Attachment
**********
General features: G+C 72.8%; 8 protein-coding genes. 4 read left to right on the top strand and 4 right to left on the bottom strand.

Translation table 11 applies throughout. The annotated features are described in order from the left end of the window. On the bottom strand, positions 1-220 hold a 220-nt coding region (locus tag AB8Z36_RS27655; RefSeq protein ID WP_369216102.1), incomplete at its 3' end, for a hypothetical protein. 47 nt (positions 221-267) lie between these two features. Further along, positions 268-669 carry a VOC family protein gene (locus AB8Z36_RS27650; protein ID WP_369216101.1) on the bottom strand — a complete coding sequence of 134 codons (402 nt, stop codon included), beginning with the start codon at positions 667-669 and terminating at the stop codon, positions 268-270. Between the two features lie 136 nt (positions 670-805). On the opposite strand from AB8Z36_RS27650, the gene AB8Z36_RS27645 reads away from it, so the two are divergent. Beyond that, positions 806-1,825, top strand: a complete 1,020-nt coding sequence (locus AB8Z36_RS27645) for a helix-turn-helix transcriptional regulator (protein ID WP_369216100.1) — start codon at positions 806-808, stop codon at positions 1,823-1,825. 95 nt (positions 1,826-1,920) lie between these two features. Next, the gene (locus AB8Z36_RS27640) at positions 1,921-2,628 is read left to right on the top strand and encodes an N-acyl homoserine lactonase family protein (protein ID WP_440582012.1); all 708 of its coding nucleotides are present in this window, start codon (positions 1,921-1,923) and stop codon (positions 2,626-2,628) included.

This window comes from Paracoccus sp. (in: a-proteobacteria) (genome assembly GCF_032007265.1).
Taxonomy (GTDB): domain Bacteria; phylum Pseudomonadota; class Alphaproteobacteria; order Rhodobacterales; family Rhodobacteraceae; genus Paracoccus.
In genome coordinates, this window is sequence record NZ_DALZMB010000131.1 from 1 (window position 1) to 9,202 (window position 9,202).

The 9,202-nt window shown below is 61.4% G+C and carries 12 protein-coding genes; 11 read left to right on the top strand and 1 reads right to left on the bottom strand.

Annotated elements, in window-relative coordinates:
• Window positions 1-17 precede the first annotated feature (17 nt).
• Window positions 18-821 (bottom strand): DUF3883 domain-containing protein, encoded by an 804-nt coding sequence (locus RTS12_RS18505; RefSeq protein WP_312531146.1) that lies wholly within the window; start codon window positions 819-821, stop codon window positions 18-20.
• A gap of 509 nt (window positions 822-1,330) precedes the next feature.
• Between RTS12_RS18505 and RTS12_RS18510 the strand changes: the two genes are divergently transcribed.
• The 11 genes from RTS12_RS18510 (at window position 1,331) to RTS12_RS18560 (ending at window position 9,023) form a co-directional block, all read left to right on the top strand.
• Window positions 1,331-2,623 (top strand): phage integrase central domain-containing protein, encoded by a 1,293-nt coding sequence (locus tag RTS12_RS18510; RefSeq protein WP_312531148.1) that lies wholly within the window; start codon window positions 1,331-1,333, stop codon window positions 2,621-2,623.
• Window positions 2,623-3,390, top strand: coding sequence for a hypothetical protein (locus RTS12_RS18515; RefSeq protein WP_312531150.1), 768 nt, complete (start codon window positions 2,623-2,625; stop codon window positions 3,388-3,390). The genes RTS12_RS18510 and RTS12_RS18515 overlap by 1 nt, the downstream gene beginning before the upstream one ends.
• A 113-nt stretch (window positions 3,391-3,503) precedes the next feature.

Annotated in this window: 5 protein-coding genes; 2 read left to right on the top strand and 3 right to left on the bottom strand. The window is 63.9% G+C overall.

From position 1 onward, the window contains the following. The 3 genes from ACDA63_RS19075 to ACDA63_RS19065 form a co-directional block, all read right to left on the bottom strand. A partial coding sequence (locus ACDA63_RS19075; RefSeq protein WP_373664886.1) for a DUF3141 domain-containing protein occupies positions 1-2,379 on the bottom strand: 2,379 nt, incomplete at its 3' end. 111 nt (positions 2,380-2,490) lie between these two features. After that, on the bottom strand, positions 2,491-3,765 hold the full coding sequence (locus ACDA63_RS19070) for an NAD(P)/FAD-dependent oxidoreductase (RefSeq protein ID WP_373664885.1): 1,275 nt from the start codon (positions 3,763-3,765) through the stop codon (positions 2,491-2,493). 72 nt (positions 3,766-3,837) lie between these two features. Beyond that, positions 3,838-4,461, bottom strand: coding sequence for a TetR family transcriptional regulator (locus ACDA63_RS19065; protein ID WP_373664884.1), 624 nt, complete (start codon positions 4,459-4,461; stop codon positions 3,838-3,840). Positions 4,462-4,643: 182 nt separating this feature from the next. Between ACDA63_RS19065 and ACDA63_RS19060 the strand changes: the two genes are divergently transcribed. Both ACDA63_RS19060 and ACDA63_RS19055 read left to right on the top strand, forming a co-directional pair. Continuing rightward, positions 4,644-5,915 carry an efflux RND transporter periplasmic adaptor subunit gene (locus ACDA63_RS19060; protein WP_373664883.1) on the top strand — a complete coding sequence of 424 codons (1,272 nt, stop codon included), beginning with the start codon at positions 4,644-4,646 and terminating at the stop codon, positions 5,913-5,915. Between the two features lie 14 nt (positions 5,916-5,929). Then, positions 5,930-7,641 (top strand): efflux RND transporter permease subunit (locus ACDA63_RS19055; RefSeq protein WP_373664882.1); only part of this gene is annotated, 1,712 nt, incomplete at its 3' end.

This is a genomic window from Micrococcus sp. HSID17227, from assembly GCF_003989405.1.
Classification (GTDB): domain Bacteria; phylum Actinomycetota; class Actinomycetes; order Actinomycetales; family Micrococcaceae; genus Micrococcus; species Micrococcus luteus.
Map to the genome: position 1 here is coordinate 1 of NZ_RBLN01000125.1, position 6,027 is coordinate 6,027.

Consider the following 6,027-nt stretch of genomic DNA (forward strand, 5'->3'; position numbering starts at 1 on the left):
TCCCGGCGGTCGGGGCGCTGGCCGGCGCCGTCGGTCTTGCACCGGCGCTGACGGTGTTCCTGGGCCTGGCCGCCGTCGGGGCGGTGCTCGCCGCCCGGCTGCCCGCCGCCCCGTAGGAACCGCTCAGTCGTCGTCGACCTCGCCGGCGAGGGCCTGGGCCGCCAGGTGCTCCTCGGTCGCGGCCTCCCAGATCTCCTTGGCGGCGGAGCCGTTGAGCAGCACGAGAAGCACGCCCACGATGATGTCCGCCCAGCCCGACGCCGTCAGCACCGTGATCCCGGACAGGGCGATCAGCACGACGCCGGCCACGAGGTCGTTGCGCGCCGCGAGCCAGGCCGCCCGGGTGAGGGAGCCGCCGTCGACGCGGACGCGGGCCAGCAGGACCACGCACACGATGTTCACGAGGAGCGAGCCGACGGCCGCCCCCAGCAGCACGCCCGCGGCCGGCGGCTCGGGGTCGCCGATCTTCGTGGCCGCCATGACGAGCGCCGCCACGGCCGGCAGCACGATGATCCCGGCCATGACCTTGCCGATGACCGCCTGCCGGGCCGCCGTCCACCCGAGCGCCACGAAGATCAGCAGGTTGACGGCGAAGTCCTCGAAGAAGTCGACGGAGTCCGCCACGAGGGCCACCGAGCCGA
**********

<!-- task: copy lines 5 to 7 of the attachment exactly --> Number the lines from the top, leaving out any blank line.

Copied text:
In genome coordinates, this window is sequence record NZ_DALZMB010000131.1 from 1 (window position 1) to 9,202 (window position 9,202).

The 9,202-nt window shown below is 61.4% G+C and carries 12 protein-coding genes; 11 read left to right on the top strand and 1 reads right to left on the bottom strand.

Annotated elements, in window-relative coordinates: